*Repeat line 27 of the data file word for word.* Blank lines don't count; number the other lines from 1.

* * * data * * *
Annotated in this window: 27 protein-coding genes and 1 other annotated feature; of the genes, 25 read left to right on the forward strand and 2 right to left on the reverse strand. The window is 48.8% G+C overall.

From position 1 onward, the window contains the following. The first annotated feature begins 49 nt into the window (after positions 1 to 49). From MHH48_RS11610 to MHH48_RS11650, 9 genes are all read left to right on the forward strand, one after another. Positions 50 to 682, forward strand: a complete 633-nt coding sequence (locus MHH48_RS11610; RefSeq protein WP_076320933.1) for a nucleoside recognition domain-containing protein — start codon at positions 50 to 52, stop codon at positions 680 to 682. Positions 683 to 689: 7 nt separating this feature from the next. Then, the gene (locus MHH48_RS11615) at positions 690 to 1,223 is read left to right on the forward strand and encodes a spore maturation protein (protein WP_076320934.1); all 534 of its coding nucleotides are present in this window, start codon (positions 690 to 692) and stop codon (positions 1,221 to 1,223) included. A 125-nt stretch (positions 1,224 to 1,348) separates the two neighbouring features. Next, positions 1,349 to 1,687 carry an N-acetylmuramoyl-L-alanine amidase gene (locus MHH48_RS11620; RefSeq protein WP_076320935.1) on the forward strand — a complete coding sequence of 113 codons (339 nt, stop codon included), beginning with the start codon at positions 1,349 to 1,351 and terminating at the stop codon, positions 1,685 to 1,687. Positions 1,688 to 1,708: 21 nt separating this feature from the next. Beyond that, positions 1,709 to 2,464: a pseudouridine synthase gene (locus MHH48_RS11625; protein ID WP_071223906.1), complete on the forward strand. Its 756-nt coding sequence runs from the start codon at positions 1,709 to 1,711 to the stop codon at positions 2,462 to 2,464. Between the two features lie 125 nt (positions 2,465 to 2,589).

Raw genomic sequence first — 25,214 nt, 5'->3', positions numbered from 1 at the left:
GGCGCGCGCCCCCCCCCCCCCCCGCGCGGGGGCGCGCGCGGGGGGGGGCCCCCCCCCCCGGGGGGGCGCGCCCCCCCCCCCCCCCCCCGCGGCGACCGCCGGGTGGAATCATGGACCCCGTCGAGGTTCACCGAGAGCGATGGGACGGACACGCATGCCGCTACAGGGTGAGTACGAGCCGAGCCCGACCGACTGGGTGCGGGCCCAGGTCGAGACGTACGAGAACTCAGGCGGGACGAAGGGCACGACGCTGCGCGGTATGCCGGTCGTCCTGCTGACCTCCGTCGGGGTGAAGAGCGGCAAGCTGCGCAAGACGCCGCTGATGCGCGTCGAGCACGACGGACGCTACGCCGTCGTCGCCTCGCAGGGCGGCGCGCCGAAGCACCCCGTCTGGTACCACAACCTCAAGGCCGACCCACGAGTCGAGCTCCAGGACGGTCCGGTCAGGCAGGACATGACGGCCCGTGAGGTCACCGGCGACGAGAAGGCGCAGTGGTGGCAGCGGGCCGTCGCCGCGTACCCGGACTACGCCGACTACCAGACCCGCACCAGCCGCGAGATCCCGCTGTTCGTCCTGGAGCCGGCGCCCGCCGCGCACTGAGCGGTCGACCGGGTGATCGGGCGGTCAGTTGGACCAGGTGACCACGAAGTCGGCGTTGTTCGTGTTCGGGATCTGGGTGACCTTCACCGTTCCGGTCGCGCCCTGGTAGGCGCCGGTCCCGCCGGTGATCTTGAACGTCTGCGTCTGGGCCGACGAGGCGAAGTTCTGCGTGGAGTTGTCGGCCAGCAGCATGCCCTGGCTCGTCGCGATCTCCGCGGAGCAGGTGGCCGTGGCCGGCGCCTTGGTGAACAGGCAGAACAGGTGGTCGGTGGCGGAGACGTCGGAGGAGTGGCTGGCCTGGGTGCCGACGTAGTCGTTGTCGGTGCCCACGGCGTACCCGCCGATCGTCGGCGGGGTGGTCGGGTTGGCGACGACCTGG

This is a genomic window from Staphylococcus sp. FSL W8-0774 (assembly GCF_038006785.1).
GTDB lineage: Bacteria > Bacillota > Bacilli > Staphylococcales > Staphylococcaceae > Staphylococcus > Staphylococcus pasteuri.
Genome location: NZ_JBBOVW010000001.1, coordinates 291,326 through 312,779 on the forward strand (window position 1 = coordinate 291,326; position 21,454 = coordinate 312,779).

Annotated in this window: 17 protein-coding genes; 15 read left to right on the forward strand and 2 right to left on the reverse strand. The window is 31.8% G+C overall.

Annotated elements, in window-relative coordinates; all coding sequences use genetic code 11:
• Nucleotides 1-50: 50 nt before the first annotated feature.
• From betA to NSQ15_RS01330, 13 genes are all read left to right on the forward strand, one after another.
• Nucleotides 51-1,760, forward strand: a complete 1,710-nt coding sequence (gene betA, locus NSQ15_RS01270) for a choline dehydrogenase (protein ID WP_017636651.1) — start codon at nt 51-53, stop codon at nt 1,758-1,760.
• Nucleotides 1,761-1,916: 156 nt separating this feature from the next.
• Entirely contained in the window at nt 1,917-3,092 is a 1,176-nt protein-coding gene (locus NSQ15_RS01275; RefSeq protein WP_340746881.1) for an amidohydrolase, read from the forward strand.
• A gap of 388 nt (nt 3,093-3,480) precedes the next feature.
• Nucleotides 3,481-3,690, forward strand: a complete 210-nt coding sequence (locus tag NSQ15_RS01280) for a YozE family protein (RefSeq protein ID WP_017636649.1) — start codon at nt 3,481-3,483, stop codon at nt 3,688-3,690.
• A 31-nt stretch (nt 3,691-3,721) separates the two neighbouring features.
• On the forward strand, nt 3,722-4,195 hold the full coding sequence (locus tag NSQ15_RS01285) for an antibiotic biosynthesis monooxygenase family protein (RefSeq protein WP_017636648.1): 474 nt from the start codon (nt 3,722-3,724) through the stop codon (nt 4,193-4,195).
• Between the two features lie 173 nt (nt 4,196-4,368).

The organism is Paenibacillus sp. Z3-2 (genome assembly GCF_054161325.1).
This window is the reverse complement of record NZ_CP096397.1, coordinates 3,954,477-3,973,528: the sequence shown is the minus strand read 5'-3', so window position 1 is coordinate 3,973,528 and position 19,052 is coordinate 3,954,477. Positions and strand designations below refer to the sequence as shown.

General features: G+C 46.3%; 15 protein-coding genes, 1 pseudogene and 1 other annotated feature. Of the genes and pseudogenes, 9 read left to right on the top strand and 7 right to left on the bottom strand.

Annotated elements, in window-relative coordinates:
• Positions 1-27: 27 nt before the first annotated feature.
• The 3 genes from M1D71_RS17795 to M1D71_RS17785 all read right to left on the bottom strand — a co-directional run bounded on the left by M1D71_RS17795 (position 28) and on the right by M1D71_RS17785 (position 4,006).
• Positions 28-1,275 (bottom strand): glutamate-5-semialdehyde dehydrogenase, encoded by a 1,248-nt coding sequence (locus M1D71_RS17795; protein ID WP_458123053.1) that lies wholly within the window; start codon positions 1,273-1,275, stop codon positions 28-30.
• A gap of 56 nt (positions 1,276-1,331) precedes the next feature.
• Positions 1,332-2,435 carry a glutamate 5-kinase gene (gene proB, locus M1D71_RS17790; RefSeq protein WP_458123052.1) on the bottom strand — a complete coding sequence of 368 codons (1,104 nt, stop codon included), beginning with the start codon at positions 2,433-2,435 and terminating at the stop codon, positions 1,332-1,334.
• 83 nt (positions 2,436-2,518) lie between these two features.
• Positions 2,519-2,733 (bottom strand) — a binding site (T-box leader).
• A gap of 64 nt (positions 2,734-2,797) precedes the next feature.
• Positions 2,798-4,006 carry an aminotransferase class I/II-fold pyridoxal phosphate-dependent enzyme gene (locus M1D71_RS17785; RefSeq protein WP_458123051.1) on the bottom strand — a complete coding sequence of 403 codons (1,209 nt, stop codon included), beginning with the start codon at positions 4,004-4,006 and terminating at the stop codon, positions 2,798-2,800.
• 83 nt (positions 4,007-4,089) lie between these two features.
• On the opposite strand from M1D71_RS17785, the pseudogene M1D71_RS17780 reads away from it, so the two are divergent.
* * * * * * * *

• A gap of 56 nt (positions 1,276-1,331) precedes the next feature.